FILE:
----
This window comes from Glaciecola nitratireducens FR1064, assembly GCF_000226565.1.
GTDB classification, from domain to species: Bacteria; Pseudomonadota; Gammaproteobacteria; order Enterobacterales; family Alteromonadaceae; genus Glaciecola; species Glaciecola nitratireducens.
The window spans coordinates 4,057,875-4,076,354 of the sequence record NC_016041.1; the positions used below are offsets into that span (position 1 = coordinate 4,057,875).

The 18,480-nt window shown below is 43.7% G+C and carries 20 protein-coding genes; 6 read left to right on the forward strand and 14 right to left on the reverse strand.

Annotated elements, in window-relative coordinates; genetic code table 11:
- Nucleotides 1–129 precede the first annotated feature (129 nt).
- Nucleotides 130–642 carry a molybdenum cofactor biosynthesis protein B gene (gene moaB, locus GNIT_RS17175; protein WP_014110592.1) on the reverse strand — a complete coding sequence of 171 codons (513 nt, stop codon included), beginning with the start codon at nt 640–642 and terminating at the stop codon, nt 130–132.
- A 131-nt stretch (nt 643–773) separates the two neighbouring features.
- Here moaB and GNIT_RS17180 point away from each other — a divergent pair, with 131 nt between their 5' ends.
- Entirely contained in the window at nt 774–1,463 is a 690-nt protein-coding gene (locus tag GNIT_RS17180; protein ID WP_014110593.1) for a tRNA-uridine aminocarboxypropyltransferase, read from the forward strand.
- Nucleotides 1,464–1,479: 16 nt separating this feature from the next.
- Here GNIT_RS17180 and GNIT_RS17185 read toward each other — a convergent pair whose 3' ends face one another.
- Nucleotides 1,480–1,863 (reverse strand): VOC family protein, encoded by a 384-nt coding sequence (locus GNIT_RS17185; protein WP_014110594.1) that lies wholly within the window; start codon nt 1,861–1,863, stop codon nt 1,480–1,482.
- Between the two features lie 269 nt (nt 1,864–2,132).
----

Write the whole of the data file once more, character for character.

This window comes from Glaciecola nitratireducens FR1064, assembly GCF_000226565.1.
GTDB classification, from domain to species: Bacteria; Pseudomonadota; Gammaproteobacteria; order Enterobacterales; family Alteromonadaceae; genus Glaciecola; species Glaciecola nitratireducens.
The window spans coordinates 4,057,875-4,076,354 of the sequence record NC_016041.1; the positions used below are offsets into that span (position 1 = coordinate 4,057,875).

The 18,480-nt window shown below is 43.7% G+C and carries 20 protein-coding genes; 6 read left to right on the forward strand and 14 right to left on the reverse strand.

Annotated elements, in window-relative coordinates; genetic code table 11:
- Nucleotides 1–129 precede the first annotated feature (129 nt).
- Nucleotides 130–642 carry a molybdenum cofactor biosynthesis protein B gene (gene moaB, locus GNIT_RS17175; protein WP_014110592.1) on the reverse strand — a complete coding sequence of 171 codons (513 nt, stop codon included), beginning with the start codon at nt 640–642 and terminating at the stop codon, nt 130–132.
- A 131-nt stretch (nt 643–773) separates the two neighbouring features.
- Here moaB and GNIT_RS17180 point away from each other — a divergent pair, with 131 nt between their 5' ends.
- Entirely contained in the window at nt 774–1,463 is a 690-nt protein-coding gene (locus tag GNIT_RS17180; protein ID WP_014110593.1) for a tRNA-uridine aminocarboxypropyltransferase, read from the forward strand.
- Nucleotides 1,464–1,479: 16 nt separating this feature from the next.
- Here GNIT_RS17180 and GNIT_RS17185 read toward each other — a convergent pair whose 3' ends face one another.
- Nucleotides 1,480–1,863 (reverse strand): VOC family protein, encoded by a 384-nt coding sequence (locus GNIT_RS17185; protein WP_014110594.1) that lies wholly within the window; start codon nt 1,861–1,863, stop codon nt 1,480–1,482.
- Between the two features lie 269 nt (nt 1,864–2,132).